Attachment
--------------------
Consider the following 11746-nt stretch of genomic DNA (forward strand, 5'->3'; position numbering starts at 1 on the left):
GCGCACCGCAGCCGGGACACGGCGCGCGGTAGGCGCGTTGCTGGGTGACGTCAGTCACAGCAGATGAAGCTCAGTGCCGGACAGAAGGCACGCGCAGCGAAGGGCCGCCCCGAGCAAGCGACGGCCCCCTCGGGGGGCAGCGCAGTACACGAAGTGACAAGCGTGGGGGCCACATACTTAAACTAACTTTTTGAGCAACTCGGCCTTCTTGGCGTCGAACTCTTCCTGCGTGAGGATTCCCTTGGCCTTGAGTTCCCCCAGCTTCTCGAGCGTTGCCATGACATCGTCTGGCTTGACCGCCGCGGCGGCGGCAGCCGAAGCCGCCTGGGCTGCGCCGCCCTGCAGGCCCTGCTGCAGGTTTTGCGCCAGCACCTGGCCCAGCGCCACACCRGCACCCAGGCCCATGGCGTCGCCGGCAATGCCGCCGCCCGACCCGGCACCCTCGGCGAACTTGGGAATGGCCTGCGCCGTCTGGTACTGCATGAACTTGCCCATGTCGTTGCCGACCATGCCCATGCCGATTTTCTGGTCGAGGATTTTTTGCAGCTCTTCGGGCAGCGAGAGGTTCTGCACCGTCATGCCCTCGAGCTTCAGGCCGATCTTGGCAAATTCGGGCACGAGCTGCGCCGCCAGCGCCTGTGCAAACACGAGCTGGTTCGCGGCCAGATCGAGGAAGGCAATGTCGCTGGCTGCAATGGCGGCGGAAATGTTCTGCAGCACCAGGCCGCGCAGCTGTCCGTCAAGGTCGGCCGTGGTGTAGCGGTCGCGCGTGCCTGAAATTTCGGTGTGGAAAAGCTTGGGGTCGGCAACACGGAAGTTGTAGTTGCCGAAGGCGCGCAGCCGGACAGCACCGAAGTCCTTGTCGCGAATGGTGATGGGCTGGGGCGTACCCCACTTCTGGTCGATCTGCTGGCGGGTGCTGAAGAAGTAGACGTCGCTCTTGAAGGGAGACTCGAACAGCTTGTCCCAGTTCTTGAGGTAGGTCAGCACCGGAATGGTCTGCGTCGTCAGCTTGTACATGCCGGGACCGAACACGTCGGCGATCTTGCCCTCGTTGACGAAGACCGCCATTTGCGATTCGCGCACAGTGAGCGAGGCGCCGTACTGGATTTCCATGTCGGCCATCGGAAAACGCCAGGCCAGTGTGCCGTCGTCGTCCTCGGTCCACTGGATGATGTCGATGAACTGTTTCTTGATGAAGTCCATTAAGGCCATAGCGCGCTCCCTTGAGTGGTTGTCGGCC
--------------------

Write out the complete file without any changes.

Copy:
Consider the following 11746-nt stretch of genomic DNA (forward strand, 5'->3'; position numbering starts at 1 on the left):
GCGCACCGCAGCCGGGACACGGCGCGCGGTAGGCGCGTTGCTGGGTGACGTCAGTCACAGCAGATGAAGCTCAGTGCCGGACAGAAGGCACGCGCAGCGAAGGGCCGCCCCGAGCAAGCGACGGCCCCCTCGGGGGGCAGCGCAGTACACGAAGTGACAAGCGTGGGGGCCACATACTTAAACTAACTTTTTGAGCAACTCGGCCTTCTTGGCGTCGAACTCTTCCTGCGTGAGGATTCCCTTGGCCTTGAGTTCCCCCAGCTTCTCGAGCGTTGCCATGACATCGTCTGGCTTGACCGCCGCGGCGGCGGCAGCCGAAGCCGCCTGGGCTGCGCCGCCCTGCAGGCCCTGCTGCAGGTTTTGCGCCAGCACCTGGCCCAGCGCCACACCRGCACCCAGGCCCATGGCGTCGCCGGCAATGCCGCCGCCCGACCCGGCACCCTCGGCGAACTTGGGAATGGCCTGCGCCGTCTGGTACTGCATGAACTTGCCCATGTCGTTGCCGACCATGCCCATGCCGATTTTCTGGTCGAGGATTTTTTGCAGCTCTTCGGGCAGCGAGAGGTTCTGCACCGTCATGCCCTCGAGCTTCAGGCCGATCTTGGCAAATTCGGGCACGAGCTGCGCCGCCAGCGCCTGTGCAAACACGAGCTGGTTCGCGGCCAGATCGAGGAAGGCAATGTCGCTGGCTGCAATGGCGGCGGAAATGTTCTGCAGCACCAGGCCGCGCAGCTGTCCGTCAAGGTCGGCCGTGGTGTAGCGGTCGCGCGTGCCTGAAATTTCGGTGTGGAAAAGCTTGGGGTCGGCAACACGGAAGTTGTAGTTGCCGAAGGCGCGCAGCCGGACAGCACCGAAGTCCTTGTCGCGAATGGTGATGGGCTGGGGCGTACCCCACTTCTGGTCGATCTGCTGGCGGGTGCTGAAGAAGTAGACGTCGCTCTTGAAGGGAGACTCGAACAGCTTGTCCCAGTTCTTGAGGTAGGTCAGCACCGGAATGGTCTGCGTCGTCAGCTTGTACATGCCGGGACCGAACACGTCGGCGATCTTGCCCTCGTTGACGAAGACCGCCATTTGCGATTCGCGCACAGTGAGCGAGGCGCCGTACTGGATTTCCATGTCGGCCATCGGAAAACGCCAGGCCAGTGTGCCGTCGTCGTCCTCGGTCCACTGGATGATGTCGATGAACTGTTTCTTGATGAAGTCCATTAAGGCCATAGCGCGCTCCCTTGAGTGGTTGTCGGCC